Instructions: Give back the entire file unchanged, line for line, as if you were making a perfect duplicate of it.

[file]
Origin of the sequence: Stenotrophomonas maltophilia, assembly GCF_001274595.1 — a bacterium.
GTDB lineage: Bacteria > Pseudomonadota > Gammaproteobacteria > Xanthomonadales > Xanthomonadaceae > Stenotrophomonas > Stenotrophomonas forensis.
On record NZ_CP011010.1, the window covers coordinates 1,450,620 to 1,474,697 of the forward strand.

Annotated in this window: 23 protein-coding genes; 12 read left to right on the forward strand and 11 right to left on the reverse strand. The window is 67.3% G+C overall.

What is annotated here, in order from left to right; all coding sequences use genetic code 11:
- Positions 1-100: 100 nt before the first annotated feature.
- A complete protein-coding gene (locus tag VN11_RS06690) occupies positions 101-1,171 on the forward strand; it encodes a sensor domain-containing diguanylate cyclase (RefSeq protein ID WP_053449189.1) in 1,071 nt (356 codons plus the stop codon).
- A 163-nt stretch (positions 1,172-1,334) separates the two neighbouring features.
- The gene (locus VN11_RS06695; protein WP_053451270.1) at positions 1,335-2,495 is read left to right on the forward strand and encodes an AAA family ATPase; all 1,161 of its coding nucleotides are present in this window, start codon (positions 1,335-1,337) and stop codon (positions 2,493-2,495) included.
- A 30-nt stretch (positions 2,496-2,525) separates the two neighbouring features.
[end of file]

Origin of the sequence: Stenotrophomonas maltophilia, assembly GCF_001274595.1 — a bacterium.
GTDB lineage: Bacteria > Pseudomonadota > Gammaproteobacteria > Xanthomonadales > Xanthomonadaceae > Stenotrophomonas > Stenotrophomonas forensis.
On record NZ_CP011010.1, the window covers coordinates 1,450,620 to 1,474,697 of the forward strand.

Annotated in this window: 23 protein-coding genes; 12 read left to right on the forward strand and 11 right to left on the reverse strand. The window is 67.3% G+C overall.

What is annotated here, in order from left to right; all coding sequences use genetic code 11:
- Positions 1-100: 100 nt before the first annotated feature.
- A complete protein-coding gene (locus tag VN11_RS06690) occupies positions 101-1,171 on the forward strand; it encodes a sensor domain-containing diguanylate cyclase (RefSeq protein ID WP_053449189.1) in 1,071 nt (356 codons plus the stop codon).
- A 163-nt stretch (positions 1,172-1,334) separates the two neighbouring features.
- The gene (locus VN11_RS06695; protein WP_053451270.1) at positions 1,335-2,495 is read left to right on the forward strand and encodes an AAA family ATPase; all 1,161 of its coding nucleotides are present in this window, start codon (positions 1,335-1,337) and stop codon (positions 2,493-2,495) included.
- A 30-nt stretch (positions 2,496-2,525) separates the two neighbouring features.